cover image Real Estate: A Living Autobiography

Real Estate: A Living Autobiography

Deborah Levy. Bloomsbury, $20 (304p) ISBN 978-1-635-57221-6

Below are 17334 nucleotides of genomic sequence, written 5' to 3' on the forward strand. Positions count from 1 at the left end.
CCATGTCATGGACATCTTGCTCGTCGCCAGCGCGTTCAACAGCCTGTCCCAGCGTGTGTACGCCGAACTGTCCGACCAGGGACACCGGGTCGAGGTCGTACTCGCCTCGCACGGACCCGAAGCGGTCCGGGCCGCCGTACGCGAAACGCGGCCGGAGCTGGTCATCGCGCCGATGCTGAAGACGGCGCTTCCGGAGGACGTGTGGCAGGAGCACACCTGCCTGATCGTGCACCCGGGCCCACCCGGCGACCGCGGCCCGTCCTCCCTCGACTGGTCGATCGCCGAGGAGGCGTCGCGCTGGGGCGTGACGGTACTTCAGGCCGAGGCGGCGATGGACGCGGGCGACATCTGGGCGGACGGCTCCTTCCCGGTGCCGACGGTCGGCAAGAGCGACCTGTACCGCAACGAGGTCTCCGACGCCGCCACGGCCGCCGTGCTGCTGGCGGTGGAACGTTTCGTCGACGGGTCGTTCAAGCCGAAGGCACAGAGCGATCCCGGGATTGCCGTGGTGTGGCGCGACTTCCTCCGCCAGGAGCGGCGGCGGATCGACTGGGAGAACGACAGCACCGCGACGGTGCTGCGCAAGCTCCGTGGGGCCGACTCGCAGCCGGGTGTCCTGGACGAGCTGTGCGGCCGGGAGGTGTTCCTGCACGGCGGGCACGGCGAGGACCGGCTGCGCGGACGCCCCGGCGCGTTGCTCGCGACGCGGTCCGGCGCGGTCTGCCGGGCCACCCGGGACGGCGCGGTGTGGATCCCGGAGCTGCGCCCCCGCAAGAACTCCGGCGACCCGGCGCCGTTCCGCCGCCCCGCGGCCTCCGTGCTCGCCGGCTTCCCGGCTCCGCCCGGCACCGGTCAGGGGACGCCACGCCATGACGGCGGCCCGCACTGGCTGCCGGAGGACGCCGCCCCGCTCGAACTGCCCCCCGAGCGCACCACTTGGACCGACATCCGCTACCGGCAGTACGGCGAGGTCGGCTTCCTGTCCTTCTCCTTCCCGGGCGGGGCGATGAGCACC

Levy (The Cost of Living) brings her trilogy of autobiographies home in this incandescent meditation on writing, womanhood, and the places that nurture both. From her shabby flat in North London, she imagines a dream property: “a grand old house with the pomegranate tree in the garden,” and returns to this refrain throughout her delightful memoir-in-vignettes. Levy is 59 and single, and, with her youngest daughter off to university, takes a fellowship in Paris and contemplates the nature of middle-aged female freedom that includes, for her, a deep longing for an expansive kind of rootedness. “Domestic space,” she observes, “if it is not an affliction bestowed on us by patriarchy, can be a powerful space. To make it work for women and children is the challenge.” She accumulates treasures for the “unreal estate” of her dreams, contemplates a friend’s extramarital affair, rents a crumbling old home in Greece, and encounters sexist male writers. Despite what physically occurs, this is a cerebral affair—Levy’s mind is both troubled and titillated by the slipperiness of time and place—and her wry wit and descriptive powers are more pleasurable than any plot. Eloquent and unapologetically frank, Levy’s astute narrative is a place worth lingering in. Agent: The Wylie Agency. (Aug.)